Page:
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Causes of Chronic headache

List of causes of Chronic headache

Following is a list of causes or underlying conditions (see also Misdiagnosis of underlying causes of Chronic headache) that could possibly cause Chronic headache includes:

Chronic headache: Related Medical Conditions

To research the causes of Chronic headache, consider researching the causes of these these diseases that may be similar, or associated with Chronic headache:

Chronic headache: Causes and Types

Causes of Types of Chronic headache: Review the cause informationfor the various types of Chronic headache:

Causes of Broader Categories of Chronic headache: Review the causal information about the various more general categories of medical conditions:

Chronic headache as a complication of other conditions:

Other conditions that might have Chronic headache as a complication may, potentially, be an underlying cause of Chronic headache. Our database lists the following as having Chronic headache as a complication of that condition:

Chronic headache as a symptom:

Conditions listing Chronic headache as a symptom may also be potential underlying causes of Chronic headache. Our database lists the following as having Chronic headache as a symptom of that condition:

What causes Chronic headache?

Article excerpts about the causes of Chronic headache:
What hurts when you have a headache? The bones of the skull and tissues of the brain itself never hurt, because they lack pain-sensitive nerve fibers. Several areas of the head can hurt, including a network of nerves which extends over the scalp and certain nerves in the face, mouth, and throat. Also sensitive to pain, because they contain delicate nerve fibers, are the muscles of the head and blood vessels found along the surface and at the base of the brain.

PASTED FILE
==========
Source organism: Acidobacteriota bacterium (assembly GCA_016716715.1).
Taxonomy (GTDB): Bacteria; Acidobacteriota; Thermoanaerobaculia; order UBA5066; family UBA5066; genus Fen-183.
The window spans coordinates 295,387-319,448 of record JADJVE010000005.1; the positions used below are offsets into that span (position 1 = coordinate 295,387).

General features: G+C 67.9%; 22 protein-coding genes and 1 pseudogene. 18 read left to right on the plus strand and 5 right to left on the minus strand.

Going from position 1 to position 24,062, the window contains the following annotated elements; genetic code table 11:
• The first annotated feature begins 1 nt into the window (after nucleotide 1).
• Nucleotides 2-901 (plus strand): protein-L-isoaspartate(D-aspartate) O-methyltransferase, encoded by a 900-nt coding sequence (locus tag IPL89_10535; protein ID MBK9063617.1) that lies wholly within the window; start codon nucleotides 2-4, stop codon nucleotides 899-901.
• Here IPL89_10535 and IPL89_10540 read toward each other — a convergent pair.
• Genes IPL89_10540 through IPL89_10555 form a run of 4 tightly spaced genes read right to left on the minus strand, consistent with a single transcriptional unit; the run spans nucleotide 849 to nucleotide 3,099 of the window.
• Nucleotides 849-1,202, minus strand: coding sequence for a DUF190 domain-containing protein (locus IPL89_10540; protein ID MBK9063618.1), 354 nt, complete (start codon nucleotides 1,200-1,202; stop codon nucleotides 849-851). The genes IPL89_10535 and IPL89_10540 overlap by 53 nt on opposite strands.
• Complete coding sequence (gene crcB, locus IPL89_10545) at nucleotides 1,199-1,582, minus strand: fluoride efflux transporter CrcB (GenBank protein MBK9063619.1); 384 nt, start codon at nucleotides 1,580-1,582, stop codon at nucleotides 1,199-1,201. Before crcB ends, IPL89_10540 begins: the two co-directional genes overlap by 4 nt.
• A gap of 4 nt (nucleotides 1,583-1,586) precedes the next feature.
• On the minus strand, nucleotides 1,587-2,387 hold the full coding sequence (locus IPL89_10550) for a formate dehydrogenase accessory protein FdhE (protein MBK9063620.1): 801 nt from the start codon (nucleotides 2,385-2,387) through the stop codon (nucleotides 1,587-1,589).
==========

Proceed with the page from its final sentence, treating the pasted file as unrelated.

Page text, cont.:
The ends of these pain-sensitive nerves, called nociceptors, can be stimulated by stress, muscular tension, dilated blood vessels, and other triggers of headache. Once stimulated, a nociceptor sends a message up the length of the nerve fiber to the nerve cells in the brain, signaling that a part of the body hurts. The message is determined by the location of the nociceptor. A person who suddenly realizes "My toe hurts," is responding to nociceptors in the foot that have been stimulated by the stubbing of a toe.

A number of chemicals help transmit pain-related information to the brain. Some of these chemicals are natural painkilling proteins called endorphins, Greek for "the morphine within." One theory suggests that people who suffer from severe headache and other types of chronic pain have lower levels of endorphins than people who are generally pain free. (Source: excerpt from Headache -- Hope Through Research: NINDS)

Related information on causes of Chronic headache:

As with all medical conditions, there may be many causal factors. Further relevant information on causes of Chronic headache may be found in:

 

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